It feels to me like the vines in this photo are growing so much they are trying to reach for the sky. Of an evening, when the colours produced by the sunset are just right (which thankfully is more often than not), I like to take a moment to stop & drink in the beautiful view.
Unfortunately the view has now changed. The vines have been covered in plastic wrap to protect the still growing grapes. Lots of white plastic isn’t pretty, & of course it’s stopped those vines from reaching for the sky. I look forward to next season when I can get back to capturing photos like this.
This landscape was taken at a location that I visit a number of times throughout the year. It’s close to where I live, taking me about 5 – 10 minutes to reach by car. It’s closeness is ideal because even if I’ve had a long tiring day at work, or if the weekend day has been hectic, I know I have a location that I like & can get to quickly.
This tree has captured my imagination. I have photos of it in flood, half covered by water, that I took while wearing waders to get nice & close. Other photos show the tree & landscape surrounded by even less water than is seen here. Every visit I’m presented with a different landscape to capture.
Photography for me is relaxing; in fact if things work out right it’s meditative. The chatter in my mind & the world around me disappears. All that’s left is me, my camera & the subject. And a little bit of bliss.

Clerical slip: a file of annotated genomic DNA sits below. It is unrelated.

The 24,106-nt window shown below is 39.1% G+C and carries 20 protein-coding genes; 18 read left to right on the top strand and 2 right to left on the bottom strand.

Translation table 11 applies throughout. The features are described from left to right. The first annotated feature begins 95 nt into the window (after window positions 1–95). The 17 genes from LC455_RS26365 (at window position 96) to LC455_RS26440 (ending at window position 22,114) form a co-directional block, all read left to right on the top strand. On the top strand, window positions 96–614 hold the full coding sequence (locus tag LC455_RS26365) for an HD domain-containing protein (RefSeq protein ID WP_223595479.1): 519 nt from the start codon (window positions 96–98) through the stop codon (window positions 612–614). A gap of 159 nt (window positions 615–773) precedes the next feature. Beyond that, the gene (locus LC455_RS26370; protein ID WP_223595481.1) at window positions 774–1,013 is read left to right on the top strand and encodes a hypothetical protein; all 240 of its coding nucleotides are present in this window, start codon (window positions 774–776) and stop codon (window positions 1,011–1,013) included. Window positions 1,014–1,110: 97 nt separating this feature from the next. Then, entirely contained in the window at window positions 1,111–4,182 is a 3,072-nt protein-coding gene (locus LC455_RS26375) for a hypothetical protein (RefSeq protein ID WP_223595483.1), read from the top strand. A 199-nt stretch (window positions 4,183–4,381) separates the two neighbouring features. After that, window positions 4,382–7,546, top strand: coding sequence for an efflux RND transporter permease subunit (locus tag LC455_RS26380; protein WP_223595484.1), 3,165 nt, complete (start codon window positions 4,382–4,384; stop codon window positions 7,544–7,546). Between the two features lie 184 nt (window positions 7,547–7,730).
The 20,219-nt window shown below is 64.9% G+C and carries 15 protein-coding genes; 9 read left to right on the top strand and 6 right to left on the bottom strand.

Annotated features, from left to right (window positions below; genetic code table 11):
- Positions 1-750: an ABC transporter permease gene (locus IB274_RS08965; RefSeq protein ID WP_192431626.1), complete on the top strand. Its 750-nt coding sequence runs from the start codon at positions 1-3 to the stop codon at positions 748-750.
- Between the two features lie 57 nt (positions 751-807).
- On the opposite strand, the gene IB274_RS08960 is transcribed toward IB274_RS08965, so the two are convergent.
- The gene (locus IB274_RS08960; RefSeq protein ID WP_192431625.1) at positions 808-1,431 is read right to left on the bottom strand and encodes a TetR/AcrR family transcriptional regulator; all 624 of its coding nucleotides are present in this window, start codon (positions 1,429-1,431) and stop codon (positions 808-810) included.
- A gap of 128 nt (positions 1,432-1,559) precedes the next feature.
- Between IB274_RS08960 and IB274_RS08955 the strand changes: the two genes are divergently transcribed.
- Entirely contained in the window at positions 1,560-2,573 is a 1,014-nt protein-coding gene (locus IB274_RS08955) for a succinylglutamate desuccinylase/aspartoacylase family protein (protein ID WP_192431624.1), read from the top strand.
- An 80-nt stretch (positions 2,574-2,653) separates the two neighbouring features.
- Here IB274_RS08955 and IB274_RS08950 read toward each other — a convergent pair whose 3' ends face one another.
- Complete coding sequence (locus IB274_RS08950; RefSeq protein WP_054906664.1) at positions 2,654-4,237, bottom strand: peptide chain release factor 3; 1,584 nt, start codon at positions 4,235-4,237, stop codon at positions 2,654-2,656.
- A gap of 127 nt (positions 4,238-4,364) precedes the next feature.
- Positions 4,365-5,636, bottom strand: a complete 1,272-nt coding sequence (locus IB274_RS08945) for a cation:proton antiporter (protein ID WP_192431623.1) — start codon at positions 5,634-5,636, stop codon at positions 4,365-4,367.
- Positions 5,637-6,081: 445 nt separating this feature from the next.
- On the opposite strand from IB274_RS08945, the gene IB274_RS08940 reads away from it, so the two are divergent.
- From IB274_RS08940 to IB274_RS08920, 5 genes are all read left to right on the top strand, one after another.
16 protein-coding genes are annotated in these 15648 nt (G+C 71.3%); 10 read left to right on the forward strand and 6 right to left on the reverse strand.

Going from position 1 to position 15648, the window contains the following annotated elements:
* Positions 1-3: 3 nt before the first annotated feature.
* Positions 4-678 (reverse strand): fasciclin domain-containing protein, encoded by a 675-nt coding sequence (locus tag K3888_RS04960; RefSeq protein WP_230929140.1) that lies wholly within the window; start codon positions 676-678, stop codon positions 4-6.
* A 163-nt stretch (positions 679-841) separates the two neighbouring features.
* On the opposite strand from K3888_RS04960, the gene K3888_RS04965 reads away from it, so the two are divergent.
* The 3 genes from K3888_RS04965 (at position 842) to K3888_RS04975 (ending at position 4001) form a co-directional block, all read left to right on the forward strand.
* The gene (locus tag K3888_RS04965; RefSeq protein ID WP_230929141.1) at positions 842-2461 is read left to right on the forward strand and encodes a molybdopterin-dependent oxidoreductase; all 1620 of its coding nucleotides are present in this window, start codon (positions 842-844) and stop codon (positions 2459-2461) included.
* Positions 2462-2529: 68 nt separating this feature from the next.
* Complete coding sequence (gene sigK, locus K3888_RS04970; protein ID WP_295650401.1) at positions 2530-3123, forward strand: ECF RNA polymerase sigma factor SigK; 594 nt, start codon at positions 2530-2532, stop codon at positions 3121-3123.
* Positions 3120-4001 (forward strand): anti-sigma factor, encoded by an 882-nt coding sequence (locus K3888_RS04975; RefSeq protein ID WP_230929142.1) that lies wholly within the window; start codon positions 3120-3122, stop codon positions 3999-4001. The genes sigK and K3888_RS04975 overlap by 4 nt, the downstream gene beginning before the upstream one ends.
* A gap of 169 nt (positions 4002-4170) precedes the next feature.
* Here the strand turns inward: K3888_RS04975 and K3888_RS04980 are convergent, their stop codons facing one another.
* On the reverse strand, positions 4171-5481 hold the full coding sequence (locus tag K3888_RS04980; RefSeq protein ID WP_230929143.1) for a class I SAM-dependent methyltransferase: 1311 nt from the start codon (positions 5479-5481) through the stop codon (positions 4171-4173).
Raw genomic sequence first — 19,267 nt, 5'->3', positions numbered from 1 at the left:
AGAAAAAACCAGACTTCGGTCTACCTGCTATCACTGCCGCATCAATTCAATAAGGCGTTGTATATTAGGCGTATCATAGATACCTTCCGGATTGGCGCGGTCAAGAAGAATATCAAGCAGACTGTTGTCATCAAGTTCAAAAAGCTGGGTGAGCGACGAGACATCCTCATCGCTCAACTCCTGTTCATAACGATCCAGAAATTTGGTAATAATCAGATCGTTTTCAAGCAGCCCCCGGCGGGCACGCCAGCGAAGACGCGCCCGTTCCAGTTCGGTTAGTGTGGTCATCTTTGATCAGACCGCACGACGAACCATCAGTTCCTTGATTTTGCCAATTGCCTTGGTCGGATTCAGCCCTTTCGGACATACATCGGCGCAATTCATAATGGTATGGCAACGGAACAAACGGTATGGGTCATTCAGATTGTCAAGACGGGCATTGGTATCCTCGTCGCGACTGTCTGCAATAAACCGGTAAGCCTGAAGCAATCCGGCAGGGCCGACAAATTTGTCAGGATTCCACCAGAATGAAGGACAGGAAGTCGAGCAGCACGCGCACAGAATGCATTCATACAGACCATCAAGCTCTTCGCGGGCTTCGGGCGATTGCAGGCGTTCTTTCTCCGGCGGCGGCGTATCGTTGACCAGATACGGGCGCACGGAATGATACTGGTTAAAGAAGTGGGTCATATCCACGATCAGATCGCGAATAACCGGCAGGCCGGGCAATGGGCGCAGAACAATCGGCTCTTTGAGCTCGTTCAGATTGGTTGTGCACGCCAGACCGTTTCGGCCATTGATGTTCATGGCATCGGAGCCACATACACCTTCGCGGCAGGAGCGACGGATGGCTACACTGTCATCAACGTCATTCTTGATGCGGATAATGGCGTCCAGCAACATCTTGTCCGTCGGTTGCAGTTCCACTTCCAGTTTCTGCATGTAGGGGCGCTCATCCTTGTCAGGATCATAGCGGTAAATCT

It is an uncommon experience for me to find myself on a boat on a river. My preferred type of body of water is the ocean – any ocean. I find it invigorating, rejuvenating, and a lot of fun. River water doesn’t do it for me like the ocean does.
A recent christmas function I attended took place on a paddle boat, so I took advantage of the opportunity and packed a camera as well as taking my iPhone.
We were treated to a spectacular sunset. The colours were beautiful and reflected nicely in the water. This photo was captured on the iPhone.
I enjoyed the opportunity to photograph something that I see a lot, from a different point of view. Moving out of my comfort zone was inspirational, and has me thinking about other photographic images I’d like to create and how to go about them. If these ideas progress I’ll share them here.
When I set out with my camera I usually have in mind what I’m trying to capture. The resulting images are not necessarily the same as I had in mind, although often they are fairly close to what I originally wanted to capture.